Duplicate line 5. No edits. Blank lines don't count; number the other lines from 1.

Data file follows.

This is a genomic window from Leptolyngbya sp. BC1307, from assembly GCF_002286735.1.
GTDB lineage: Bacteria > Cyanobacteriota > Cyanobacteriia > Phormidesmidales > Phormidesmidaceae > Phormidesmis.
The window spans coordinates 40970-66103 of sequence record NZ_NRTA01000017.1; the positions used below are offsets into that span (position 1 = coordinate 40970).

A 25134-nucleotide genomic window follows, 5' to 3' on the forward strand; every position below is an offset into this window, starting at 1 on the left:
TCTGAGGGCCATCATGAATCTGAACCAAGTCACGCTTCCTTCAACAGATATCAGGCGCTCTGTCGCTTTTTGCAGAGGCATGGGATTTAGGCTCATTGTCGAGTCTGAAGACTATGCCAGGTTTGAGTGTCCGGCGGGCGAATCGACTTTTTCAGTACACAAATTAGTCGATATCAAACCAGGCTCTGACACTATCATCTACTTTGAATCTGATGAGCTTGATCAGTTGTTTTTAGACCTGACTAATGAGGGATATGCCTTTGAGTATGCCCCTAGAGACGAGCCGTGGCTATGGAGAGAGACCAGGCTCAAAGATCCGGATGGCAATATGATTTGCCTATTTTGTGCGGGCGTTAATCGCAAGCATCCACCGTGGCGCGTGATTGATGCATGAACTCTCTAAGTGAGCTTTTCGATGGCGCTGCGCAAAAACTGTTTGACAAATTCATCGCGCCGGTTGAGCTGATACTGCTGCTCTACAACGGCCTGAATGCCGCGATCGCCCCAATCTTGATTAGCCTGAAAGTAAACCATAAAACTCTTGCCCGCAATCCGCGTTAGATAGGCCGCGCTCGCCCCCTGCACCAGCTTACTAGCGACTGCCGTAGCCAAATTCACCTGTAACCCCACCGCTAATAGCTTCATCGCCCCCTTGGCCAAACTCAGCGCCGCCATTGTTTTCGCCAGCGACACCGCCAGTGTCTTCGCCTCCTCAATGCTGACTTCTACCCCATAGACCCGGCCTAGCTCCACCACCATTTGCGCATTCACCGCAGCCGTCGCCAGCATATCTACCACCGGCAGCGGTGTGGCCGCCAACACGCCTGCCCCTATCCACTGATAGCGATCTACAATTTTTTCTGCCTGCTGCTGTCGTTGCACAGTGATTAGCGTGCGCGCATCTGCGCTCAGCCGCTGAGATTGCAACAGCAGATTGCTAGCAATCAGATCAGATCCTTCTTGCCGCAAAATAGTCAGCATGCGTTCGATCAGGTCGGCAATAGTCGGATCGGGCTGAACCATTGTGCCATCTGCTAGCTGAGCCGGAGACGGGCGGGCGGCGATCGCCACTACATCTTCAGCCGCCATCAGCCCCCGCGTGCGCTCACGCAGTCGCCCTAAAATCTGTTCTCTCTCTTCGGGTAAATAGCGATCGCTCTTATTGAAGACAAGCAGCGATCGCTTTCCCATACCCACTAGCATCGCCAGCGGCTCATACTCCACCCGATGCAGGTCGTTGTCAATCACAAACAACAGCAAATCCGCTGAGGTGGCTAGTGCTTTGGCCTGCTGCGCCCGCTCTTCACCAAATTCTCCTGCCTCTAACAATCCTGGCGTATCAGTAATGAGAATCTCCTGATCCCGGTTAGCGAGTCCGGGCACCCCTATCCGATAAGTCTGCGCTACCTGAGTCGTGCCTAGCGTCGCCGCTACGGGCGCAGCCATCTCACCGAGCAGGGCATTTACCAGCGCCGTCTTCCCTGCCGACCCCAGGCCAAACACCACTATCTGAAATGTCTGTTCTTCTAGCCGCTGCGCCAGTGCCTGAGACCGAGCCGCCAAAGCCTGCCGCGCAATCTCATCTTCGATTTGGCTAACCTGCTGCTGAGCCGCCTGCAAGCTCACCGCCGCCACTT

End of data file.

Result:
TCTGAGGGCCATCATGAATCTGAACCAAGTCACGCTTCCTTCAACAGATATCAGGCGCTCTGTCGCTTTTTGCAGAGGCATGGGATTTAGGCTCATTGTCGAGTCTGAAGACTATGCCAGGTTTGAGTGTCCGGCGGGCGAATCGACTTTTTCAGTACACAAATTAGTCGATATCAAACCAGGCTCTGACACTATCATCTACTTTGAATCTGATGAGCTTGATCAGTTGTTTTTAGACCTGACTAATGAGGGATATGCCTTTGAGTATGCCCCTAGAGACGAGCCGTGGCTATGGAGAGAGACCAGGCTCAAAGATCCGGATGGCAATATGATTTGCCTATTTTGTGCGGGCGTTAATCGCAAGCATCCACCGTGGCGCGTGATTGATGCATGAACTCTCTAAGTGAGCTTTTCGATGGCGCTGCGCAAAAACTGTTTGACAAATTCATCGCGCCGGTTGAGCTGATACTGCTGCTCTACAACGGCCTGAATGCCGCGATCGCCCCAATCTTGATTAGCCTGAAAGTAAACCATAAAACTCTTGCCCGCAATCCGCGTTAGATAGGCCGCGCTCGCCCCCTGCACCAGCTTACTAGCGACTGCCGTAGCCAAATTCACCTGTAACCCCACCGCTAATAGCTTCATCGCCCCCTTGGCCAAACTCAGCGCCGCCATTGTTTTCGCCAGCGACACCGCCAGTGTCTTCGCCTCCTCAATGCTGACTTCTACCCCATAGACCCGGCCTAGCTCCACCACCATTTGCGCATTCACCGCAGCCGTCGCCAGCATATCTACCACCGGCAGCGGTGTGGCCGCCAACACGCCTGCCCCTATCCACTGATAGCGATCTACAATTTTTTCTGCCTGCTGCTGTCGTTGCACAGTGATTAGCGTGCGCGCATCTGCGCTCAGCCGCTGAGATTGCAACAGCAGATTGCTAGCAATCAGATCAGATCCTTCTTGCCGCAAAATAGTCAGCATGCGTTCGATCAGGTCGGCAATAGTCGGATCGGGCTGAACCATTGTGCCATCTGCTAGCTGAGCCGGAGACGGGCGGGCGGCGATCGCCACTACATCTTCAGCCGCCATCAGCCCCCGCGTGCGCTCACGCAGTCGCCCTAAAATCTGTTCTCTCTCTTCGGGTAAATAGCGATCGCTCTTATTGAAGACAAGCAGCGATCGCTTTCCCATACCCACTAGCATCGCCAGCGGCTCATACTCCACCCGATGCAGGTCGTTGTCAATCACAAACAACAGCAAATCCGCTGAGGTGGCTAGTGCTTTGGCCTGCTGCGCCCGCTCTTCACCAAATTCTCCTGCCTCTAACAATCCTGGCGTATCAGTAATGAGAATCTCCTGATCCCGGTTAGCGAGTCCGGGCACCCCTATCCGATAAGTCTGCGCTACCTGAGTCGTGCCTAGCGTCGCCGCTACGGGCGCAGCCATCTCACCGAGCAGGGCATTTACCAGCGCCGTCTTCCCTGCCGACCCCAGGCCAAACACCACTATCTGAAATGTCTGTTCTTCTAGCCGCTGCGCCAGTGCCTGAGACCGAGCCGCCAAAGCCTGCCGCGCAATCTCATCTTCGATTTGGCTAACCTGCTGCTGAGCCGCCTGCAAGCTCACCGCCGCCACTT